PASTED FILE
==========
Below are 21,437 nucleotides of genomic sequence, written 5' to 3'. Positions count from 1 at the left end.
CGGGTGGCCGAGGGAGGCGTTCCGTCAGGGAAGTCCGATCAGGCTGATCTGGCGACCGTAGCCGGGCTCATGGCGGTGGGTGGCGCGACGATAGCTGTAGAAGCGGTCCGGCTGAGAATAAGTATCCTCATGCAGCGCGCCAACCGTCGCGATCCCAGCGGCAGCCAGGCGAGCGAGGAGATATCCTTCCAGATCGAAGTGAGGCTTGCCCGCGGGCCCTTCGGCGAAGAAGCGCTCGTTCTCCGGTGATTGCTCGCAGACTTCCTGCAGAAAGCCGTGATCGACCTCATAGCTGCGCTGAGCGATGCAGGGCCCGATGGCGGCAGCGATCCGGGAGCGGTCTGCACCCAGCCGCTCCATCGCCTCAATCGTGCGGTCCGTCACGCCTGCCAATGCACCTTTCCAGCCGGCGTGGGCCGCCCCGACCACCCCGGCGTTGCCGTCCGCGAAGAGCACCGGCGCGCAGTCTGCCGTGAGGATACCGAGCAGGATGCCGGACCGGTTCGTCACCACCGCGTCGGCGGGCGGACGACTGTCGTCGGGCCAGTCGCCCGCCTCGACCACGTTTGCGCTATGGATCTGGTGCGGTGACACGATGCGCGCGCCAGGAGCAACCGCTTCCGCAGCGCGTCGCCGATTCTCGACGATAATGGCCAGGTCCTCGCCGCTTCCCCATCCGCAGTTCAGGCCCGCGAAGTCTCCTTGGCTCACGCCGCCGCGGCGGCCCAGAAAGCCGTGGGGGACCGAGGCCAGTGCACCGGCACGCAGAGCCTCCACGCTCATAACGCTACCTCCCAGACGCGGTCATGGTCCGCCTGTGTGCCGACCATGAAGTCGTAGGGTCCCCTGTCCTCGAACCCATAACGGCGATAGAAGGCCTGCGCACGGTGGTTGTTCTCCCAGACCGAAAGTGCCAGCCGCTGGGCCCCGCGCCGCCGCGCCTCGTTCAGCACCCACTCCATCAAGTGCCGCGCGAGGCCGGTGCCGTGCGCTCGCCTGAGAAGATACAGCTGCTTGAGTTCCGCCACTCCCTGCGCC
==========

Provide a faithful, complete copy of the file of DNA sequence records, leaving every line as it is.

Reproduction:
Below are 21,437 nucleotides of genomic sequence, written 5' to 3'. Positions count from 1 at the left end.
CGGGTGGCCGAGGGAGGCGTTCCGTCAGGGAAGTCCGATCAGGCTGATCTGGCGACCGTAGCCGGGCTCATGGCGGTGGGTGGCGCGACGATAGCTGTAGAAGCGGTCCGGCTGAGAATAAGTATCCTCATGCAGCGCGCCAACCGTCGCGATCCCAGCGGCAGCCAGGCGAGCGAGGAGATATCCTTCCAGATCGAAGTGAGGCTTGCCCGCGGGCCCTTCGGCGAAGAAGCGCTCGTTCTCCGGTGATTGCTCGCAGACTTCCTGCAGAAAGCCGTGATCGACCTCATAGCTGCGCTGAGCGATGCAGGGCCCGATGGCGGCAGCGATCCGGGAGCGGTCTGCACCCAGCCGCTCCATCGCCTCAATCGTGCGGTCCGTCACGCCTGCCAATGCACCTTTCCAGCCGGCGTGGGCCGCCCCGACCACCCCGGCGTTGCCGTCCGCGAAGAGCACCGGCGCGCAGTCTGCCGTGAGGATACCGAGCAGGATGCCGGACCGGTTCGTCACCACCGCGTCGGCGGGCGGACGACTGTCGTCGGGCCAGTCGCCCGCCTCGACCACGTTTGCGCTATGGATCTGGTGCGGTGACACGATGCGCGCGCCAGGAGCAACCGCTTCCGCAGCGCGTCGCCGATTCTCGACGATAATGGCCAGGTCCTCGCCGCTTCCCCATCCGCAGTTCAGGCCCGCGAAGTCTCCTTGGCTCACGCCGCCGCGGCGGCCCAGAAAGCCGTGGGGGACCGAGGCCAGTGCACCGGCACGCAGAGCCTCCACGCTCATAACGCTACCTCCCAGACGCGGTCATGGTCCGCCTGTGTGCCGACCATGAAGTCGTAGGGTCCCCTGTCCTCGAACCCATAACGGCGATAGAAGGCCTGCGCACGGTGGTTGTTCTCCCAGACCGAAAGTGCCAGCCGCTGGGCCCCGCGCCGCCGCGCCTCGTTCAGCACCCACTCCATCAAGTGCCGCGCGAGGCCGGTGCCGTGCGCTCGCCTGAGAAGATACAGCTGCTTGAGTTCCGCCACTCCCTGCGCC